What's Harold Stephens Working On?

To answer your questions, Harold Stephens is currently working on two books at the same time. One is a collection of short stories called "The Man Who Wanted to Buy A Wife, and Other Tales from the Pacific Rim," and is near ready for publication. The other one which he has been working on for many years is "The Asian Woman." It's a book, he considers, that won't win him many favors.

What is he up to? Stephens never stops. He just returned to Bangkok—where he lives in a great old colonial house with a garden and a jungle of plants trees—from India and Nepal where he traced the footsteps of Lord Buddha. He was contemplating building a large boat for exploring the wild rivers of Asia, but has settled for an 18 foot dory (which he just completed) that can be transported overland, say from Bangkok through Cambodia to Vietnam to the mouth of the Mekong River. The same for Burma, he can load the dory aboard a freighter and ship it to Rangoon to explore the Irrawaddi. Other rivers are the Chao Phraya River in Thailand, The Pahang in Malaysia, the Rejang in Borneo and possibly the Sepik in New Guinea. The dory is fully equipped with even bunks for sleeping. We are sure a book will come out of his.

Third Sea Found!

Schooner Third Sea, the topic of my book The Last Voyage, was the subject of an article in the Friday, January 28th, 2005 edition of The Olympian, a newspaper out of Olympia, Washington. I've included the story, written by reporter Barry Ginter, below. -- Harold Stephens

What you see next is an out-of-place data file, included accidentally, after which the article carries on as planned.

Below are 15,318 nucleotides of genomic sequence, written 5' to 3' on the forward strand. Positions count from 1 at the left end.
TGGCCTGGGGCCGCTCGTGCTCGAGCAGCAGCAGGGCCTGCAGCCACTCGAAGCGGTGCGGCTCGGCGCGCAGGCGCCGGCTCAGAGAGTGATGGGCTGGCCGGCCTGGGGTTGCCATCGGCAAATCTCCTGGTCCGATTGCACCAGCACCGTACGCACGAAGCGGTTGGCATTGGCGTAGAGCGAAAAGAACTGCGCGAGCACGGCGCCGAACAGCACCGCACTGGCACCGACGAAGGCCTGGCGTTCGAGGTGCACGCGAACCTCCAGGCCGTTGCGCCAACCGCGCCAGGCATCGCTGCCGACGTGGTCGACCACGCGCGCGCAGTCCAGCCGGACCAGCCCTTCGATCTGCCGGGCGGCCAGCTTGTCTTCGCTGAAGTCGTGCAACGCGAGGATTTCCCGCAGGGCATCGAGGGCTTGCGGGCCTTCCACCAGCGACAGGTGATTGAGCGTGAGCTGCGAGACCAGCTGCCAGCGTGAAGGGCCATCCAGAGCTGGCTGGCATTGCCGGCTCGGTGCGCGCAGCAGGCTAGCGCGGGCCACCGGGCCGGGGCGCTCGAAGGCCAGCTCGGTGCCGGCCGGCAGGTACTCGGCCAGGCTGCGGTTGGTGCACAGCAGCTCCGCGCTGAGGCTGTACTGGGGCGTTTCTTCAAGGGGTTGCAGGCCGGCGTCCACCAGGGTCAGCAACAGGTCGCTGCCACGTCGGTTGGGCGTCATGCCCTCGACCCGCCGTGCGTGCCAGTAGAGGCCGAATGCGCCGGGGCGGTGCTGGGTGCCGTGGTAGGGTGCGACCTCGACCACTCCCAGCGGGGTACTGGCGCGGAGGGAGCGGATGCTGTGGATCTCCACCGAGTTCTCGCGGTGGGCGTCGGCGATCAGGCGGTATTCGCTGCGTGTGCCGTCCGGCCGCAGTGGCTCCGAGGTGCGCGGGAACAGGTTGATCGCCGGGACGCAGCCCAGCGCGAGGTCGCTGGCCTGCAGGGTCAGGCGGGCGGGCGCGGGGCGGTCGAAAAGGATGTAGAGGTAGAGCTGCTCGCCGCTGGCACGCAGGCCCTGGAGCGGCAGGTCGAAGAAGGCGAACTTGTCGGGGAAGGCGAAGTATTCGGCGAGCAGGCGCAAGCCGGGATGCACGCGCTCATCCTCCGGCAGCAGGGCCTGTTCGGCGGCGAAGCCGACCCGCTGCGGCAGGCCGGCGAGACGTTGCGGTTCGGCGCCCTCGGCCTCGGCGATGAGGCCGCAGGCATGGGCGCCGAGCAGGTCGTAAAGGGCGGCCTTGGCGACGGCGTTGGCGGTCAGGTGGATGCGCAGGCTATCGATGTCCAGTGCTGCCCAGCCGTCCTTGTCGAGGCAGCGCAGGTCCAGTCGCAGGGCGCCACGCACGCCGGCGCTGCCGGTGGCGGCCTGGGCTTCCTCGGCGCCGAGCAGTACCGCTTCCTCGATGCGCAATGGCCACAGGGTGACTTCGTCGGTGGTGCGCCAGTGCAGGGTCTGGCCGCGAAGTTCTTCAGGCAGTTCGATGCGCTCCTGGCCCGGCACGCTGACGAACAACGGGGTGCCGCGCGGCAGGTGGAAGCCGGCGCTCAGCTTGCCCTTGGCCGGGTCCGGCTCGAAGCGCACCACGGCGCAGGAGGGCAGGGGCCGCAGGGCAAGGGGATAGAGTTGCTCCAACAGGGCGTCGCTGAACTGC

Sunken schooner may yet feel wind in its sails
Residents plan to raise Third Sea from depths of inlet

Johnny Carson Remembered

I had written a book and my publisher informed me that I would have to go on a 30-day book signing tour across America. I didn't mind, but when the publisher said I would begin the tour in New York, with my first appearance on To Tell the Truth, and the second, an appearance on Johnny Carson's The Tonight Show, I began to have second thoughts. My book Who Needs A Road was about a motor trip I made around the world, but far worse than facing desert winds and monsoon downpours, and crossing over the highest mountains passes in the world, was the thought of facing Johnny Carson on The Tonight Show. It petrified me. To Tell the Truth was easy, and I even stumped actor Eli Wallach and publisher Bennett Cerf when they asked the question "Will the real Harold Stephens stand up?" But when it came to facing "Heeeeeeere's Johnny" the open road seemed far less bumpy and formidable.